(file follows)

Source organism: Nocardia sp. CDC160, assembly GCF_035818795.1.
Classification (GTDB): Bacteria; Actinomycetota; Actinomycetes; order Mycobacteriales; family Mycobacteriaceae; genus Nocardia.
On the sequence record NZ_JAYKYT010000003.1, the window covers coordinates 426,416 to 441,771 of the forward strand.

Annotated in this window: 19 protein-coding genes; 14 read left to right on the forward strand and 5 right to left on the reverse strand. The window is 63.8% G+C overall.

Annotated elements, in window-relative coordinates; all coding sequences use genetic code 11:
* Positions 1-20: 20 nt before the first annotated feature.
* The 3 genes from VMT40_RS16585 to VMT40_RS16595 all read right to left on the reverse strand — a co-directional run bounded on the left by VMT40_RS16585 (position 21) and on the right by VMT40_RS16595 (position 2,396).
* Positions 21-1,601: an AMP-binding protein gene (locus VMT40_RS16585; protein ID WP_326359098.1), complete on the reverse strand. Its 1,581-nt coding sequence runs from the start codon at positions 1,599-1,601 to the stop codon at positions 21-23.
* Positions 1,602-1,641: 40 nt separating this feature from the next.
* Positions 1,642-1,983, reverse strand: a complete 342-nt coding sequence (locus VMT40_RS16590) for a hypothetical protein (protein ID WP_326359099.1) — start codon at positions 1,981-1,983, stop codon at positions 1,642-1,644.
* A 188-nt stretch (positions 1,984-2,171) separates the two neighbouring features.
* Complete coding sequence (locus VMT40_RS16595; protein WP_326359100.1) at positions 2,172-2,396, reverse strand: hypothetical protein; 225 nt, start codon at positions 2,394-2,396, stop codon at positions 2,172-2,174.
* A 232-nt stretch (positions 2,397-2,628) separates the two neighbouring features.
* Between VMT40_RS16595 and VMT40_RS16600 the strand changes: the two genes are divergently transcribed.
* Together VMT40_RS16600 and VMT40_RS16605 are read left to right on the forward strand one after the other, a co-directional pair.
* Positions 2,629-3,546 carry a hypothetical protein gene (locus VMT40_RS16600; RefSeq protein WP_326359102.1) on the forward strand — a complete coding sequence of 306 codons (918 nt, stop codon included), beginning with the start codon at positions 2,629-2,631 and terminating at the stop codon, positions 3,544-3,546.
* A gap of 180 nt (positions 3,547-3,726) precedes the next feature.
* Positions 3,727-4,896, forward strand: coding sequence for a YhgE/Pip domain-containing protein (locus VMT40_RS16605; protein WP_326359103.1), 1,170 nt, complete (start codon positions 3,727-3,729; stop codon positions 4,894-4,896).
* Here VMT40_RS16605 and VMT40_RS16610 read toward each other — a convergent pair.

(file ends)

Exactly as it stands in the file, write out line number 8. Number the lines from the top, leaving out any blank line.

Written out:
* Positions 21-1,601: an AMP-binding protein gene (locus VMT40_RS16585; protein ID WP_326359098.1), complete on the reverse strand. Its 1,581-nt coding sequence runs from the start codon at positions 1,599-1,601 to the stop codon at positions 21-23.